OK, look. I know that Notre Dame is a topic on my blog once in a while. I get that you either love the Irish, or you are like everyone else and hate what the gold and blue stand for. But just listen here.
The first B.C.S. standings came out on Sunday and Notre Dame is number five after a controversial ending (depending on who you are) to the Stanford game in the rain, giving the Irish a 6-0 record.
I love hearing the debate of whether or not they're overrated, that they don't deserve to be there and everything else in-between. Many are still hanging on Rick Reilly and Mark May's words. Look at it from my perspective.
I am a recent college graduate. I am struggling like many previous grads, looking for that job that makes my four years of a higher education worth it. I can't find that job in an economy that neither President Obama nor Governor Romney can clearly fix, and I'm working part time trying to get as many hours as possible while holding out hope that the phone will ring for an interview for that first job in my field. Living at home is a drag as well. The next chapter of my life has not been off to the best start.
Now that my sob story is out of the way, when it comes to Notre Dame and the rest of the Irish fans, let us just enjoy this ride. This team has shown the most promise since the 2002 squad under Willingham. Unlike Charlie Weis' teams, they have a respectful defense that resembles an SEC style of Alabama. The offense is a toss up with Golson and Rees swapping in and out, so hopefully Golson can get over his first year miscues as they enter tougher games against Oklahoma and USC on the road.
The Irish have put me and other Notre Dame fans through a roller coaster of emotions since their last national championship in 1988. I was too young to remember the Boston College game in 1993, but as a third generation Notre Dame fan, I've heard the stories.
So let me enjoy the ride while it may last. It's the one thing I have going right now. Every year, I take a trip out to the final home game of the season with my father, uncles, cousins and my grandfather who is reaching 90 but still makes the trip, and makes the walk from Notre Dame Stadium to the Basilica for postgame mass in record time.
I've seen a lot of stinkers and games that have meant something, (bowl eligibility, a BCS game), but the Irish could be 10-0 going into their game against Wake Forest. The excitement on campus could be at an all-time high November 17. That is a lot better than the dead campus I visited in 2007 when Notre Dame was 1-9 going into their game against Duke.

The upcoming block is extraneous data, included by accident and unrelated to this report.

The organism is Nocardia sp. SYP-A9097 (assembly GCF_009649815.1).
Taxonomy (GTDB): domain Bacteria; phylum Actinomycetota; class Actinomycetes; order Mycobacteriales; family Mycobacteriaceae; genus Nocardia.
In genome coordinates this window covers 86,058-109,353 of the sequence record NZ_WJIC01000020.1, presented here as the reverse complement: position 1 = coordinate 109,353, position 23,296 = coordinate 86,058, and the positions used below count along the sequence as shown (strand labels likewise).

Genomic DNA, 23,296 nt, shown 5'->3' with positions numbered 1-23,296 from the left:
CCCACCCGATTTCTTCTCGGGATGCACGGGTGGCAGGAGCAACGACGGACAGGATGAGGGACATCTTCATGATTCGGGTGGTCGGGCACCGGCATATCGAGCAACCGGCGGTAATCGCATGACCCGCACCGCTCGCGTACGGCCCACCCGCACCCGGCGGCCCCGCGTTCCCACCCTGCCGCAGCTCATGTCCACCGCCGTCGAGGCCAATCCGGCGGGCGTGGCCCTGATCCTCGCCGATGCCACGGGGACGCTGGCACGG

Love them or hate them, Notre Dame makes college football better. They have made things a little better for me as of late.
October 1, 2012. The Atlanta Braves come into Pittsburgh on a cool, cloudy fall evening to play the Pirates in the final series of the regular season.
The Braves have already clinched a wild card spot and the Pirates are holding onto the second spot by a game. A crowd of over 30,000 excited fans are pumped for "Buctober." Their team has already clinched a winning season, ending the streak of losing at 19 years. A chant of "Let's Go Bucs" begins as the Pirates take the field and...you wake up in your recliner, realizing it was all a dream. A dream that many thought would be reality back in August.
Sadly, you're stuck with the reality that the Pirates have already made it 20 straight years of losing and this series means nothing for both teams. The Braves have secured a wild card spot and unless they can sweep the Pirates and hope for a Nationals collapse, they are set for a one game playoff against the second wild card team. The Pirates can finish 80-82 if they sweep Atlanta. But seriously, come on. We know that won't happen.
To think of what this series could have been. The Pirates, playing the team that won the 1992 National League pennant and sent the Pirates into a two decade spiral of mediocrity, are at PNC Park for the final three games of the season. The Pirates being able to not just finish over .500 and even clinch on a game winning play at home would be destiny. Unfortunately, this is the Pirates we're talking about. Destiny means a collapse in September. The stars seemed to align for Pittsburgh. Some believing that the Reds series would be a chance to compete for the division title, and this Braves series could have been a chance to knock Atlanta out of the postseason and steal their spot.
But no. Nap time before the first pitch is the only way it's gonna happen. Instead, less than 20,000 fans will go to the games this week, get some free stuff on fan appreciation day, and just say, "Oh well, until next April."
Is this series worth watching? You be the judge. If it turns ugly, drift off to dreamland and think of what could have been this week at PNC Park.